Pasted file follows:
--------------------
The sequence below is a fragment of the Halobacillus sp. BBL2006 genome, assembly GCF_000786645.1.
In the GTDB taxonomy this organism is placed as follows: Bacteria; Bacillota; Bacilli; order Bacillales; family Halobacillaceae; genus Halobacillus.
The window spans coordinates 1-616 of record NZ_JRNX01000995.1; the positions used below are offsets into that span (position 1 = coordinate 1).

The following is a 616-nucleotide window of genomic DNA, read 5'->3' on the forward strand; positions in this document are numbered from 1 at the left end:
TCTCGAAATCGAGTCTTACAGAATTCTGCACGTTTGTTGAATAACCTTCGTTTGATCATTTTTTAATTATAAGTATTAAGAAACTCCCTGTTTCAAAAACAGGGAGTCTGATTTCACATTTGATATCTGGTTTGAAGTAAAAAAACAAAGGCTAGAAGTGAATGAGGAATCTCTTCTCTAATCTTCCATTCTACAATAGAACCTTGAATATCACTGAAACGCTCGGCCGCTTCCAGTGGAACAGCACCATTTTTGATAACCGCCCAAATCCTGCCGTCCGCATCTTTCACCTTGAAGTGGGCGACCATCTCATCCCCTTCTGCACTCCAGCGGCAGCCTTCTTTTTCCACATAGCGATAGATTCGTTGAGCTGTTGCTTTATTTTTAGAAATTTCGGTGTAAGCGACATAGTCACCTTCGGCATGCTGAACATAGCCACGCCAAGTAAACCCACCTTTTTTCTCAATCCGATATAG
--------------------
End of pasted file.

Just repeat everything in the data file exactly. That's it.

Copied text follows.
The sequence below is a fragment of the Halobacillus sp. BBL2006 genome, assembly GCF_000786645.1.
In the GTDB taxonomy this organism is placed as follows: Bacteria; Bacillota; Bacilli; order Bacillales; family Halobacillaceae; genus Halobacillus.
The window spans coordinates 1-616 of record NZ_JRNX01000995.1; the positions used below are offsets into that span (position 1 = coordinate 1).

The following is a 616-nucleotide window of genomic DNA, read 5'->3' on the forward strand; positions in this document are numbered from 1 at the left end:
TCTCGAAATCGAGTCTTACAGAATTCTGCACGTTTGTTGAATAACCTTCGTTTGATCATTTTTTAATTATAAGTATTAAGAAACTCCCTGTTTCAAAAACAGGGAGTCTGATTTCACATTTGATATCTGGTTTGAAGTAAAAAAACAAAGGCTAGAAGTGAATGAGGAATCTCTTCTCTAATCTTCCATTCTACAATAGAACCTTGAATATCACTGAAACGCTCGGCCGCTTCCAGTGGAACAGCACCATTTTTGATAACCGCCCAAATCCTGCCGTCCGCATCTTTCACCTTGAAGTGGGCGACCATCTCATCCCCTTCTGCACTCCAGCGGCAGCCTTCTTTTTCCACATAGCGATAGATTCGTTGAGCTGTTGCTTTATTTTTAGAAATTTCGGTGTAAGCGACATAGTCACCTTCGGCATGCTGAACATAGCCACGCCAAGTAAACCCACCTTTTTTCTCAATCCGATATAG